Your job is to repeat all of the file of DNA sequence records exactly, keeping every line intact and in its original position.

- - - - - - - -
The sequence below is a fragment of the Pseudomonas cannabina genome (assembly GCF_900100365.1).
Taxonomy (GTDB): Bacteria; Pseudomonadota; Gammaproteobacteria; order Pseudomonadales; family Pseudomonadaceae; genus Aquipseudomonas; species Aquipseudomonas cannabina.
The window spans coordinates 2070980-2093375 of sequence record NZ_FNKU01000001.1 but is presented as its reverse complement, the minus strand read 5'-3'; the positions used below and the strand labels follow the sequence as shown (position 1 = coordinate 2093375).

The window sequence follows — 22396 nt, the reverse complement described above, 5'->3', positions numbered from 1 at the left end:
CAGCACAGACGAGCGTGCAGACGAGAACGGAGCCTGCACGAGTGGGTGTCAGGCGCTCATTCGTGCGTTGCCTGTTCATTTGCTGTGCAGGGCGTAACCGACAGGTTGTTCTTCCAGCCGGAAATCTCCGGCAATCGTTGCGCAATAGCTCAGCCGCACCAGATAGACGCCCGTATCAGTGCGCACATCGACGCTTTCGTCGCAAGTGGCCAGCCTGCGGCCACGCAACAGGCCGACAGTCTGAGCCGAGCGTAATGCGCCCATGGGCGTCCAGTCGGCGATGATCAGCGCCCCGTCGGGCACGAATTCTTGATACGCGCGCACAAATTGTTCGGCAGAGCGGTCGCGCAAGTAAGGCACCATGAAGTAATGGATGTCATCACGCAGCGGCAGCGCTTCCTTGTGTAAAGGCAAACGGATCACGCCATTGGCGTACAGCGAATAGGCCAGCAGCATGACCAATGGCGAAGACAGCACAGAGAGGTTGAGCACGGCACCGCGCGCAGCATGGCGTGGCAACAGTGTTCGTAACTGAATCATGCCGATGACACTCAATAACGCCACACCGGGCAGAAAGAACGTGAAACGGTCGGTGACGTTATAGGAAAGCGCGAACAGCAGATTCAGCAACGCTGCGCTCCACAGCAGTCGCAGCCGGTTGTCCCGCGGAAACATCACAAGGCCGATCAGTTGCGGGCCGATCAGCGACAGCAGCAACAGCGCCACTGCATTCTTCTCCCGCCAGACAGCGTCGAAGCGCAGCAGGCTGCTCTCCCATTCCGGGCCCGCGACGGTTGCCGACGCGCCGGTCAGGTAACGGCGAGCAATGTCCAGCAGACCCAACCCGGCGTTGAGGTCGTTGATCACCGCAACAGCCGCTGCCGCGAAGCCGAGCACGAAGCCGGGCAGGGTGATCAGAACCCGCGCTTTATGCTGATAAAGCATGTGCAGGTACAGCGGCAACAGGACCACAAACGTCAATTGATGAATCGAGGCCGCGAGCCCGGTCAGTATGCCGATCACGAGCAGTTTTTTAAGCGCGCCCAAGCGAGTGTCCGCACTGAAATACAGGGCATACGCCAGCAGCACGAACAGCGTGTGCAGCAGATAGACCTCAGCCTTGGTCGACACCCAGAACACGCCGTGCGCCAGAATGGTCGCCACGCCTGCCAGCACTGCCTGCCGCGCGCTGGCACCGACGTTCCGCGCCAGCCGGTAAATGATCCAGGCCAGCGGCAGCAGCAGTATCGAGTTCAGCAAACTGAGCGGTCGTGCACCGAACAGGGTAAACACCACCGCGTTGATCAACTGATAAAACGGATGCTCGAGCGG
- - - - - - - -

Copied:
The sequence below is a fragment of the Pseudomonas cannabina genome (assembly GCF_900100365.1).
Taxonomy (GTDB): Bacteria; Pseudomonadota; Gammaproteobacteria; order Pseudomonadales; family Pseudomonadaceae; genus Aquipseudomonas; species Aquipseudomonas cannabina.
The window spans coordinates 2070980-2093375 of sequence record NZ_FNKU01000001.1 but is presented as its reverse complement, the minus strand read 5'-3'; the positions used below and the strand labels follow the sequence as shown (position 1 = coordinate 2093375).

The window sequence follows — 22396 nt, the reverse complement described above, 5'->3', positions numbered from 1 at the left end:
CAGCACAGACGAGCGTGCAGACGAGAACGGAGCCTGCACGAGTGGGTGTCAGGCGCTCATTCGTGCGTTGCCTGTTCATTTGCTGTGCAGGGCGTAACCGACAGGTTGTTCTTCCAGCCGGAAATCTCCGGCAATCGTTGCGCAATAGCTCAGCCGCACCAGATAGACGCCCGTATCAGTGCGCACATCGACGCTTTCGTCGCAAGTGGCCAGCCTGCGGCCACGCAACAGGCCGACAGTCTGAGCCGAGCGTAATGCGCCCATGGGCGTCCAGTCGGCGATGATCAGCGCCCCGTCGGGCACGAATTCTTGATACGCGCGCACAAATTGTTCGGCAGAGCGGTCGCGCAAGTAAGGCACCATGAAGTAATGGATGTCATCACGCAGCGGCAGCGCTTCCTTGTGTAAAGGCAAACGGATCACGCCATTGGCGTACAGCGAATAGGCCAGCAGCATGACCAATGGCGAAGACAGCACAGAGAGGTTGAGCACGGCACCGCGCGCAGCATGGCGTGGCAACAGTGTTCGTAACTGAATCATGCCGATGACACTCAATAACGCCACACCGGGCAGAAAGAACGTGAAACGGTCGGTGACGTTATAGGAAAGCGCGAACAGCAGATTCAGCAACGCTGCGCTCCACAGCAGTCGCAGCCGGTTGTCCCGCGGAAACATCACAAGGCCGATCAGTTGCGGGCCGATCAGCGACAGCAGCAACAGCGCCACTGCATTCTTCTCCCGCCAGACAGCGTCGAAGCGCAGCAGGCTGCTCTCCCATTCCGGGCCCGCGACGGTTGCCGACGCGCCGGTCAGGTAACGGCGAGCAATGTCCAGCAGACCCAACCCGGCGTTGAGGTCGTTGATCACCGCAACAGCCGCTGCCGCGAAGCCGAGCACGAAGCCGGGCAGGGTGATCAGAACCCGCGCTTTATGCTGATAAAGCATGTGCAGGTACAGCGGCAACAGGACCACAAACGTCAATTGATGAATCGAGGCCGCGAGCCCGGTCAGTATGCCGATCACGAGCAGTTTTTTAAGCGCGCCCAAGCGAGTGTCCGCACTGAAATACAGGGCATACGCCAGCAGCACGAACAGCGTGTGCAGCAGATAGACCTCAGCCTTGGTCGACACCCAGAACACGCCGTGCGCCAGAATGGTCGCCACGCCTGCCAGCACTGCCTGCCGCGCGCTGGCACCGACGTTCCGCGCCAGCCGGTAAATGATCCAGGCCAGCGGCAGCAGCAGTATCGAGTTCAGCAAACTGAGCGGTCGTGCACCGAACAGGGTAAACACCACCGCGTTGATCAACTGATAAAACGGATGCTCGAGCGG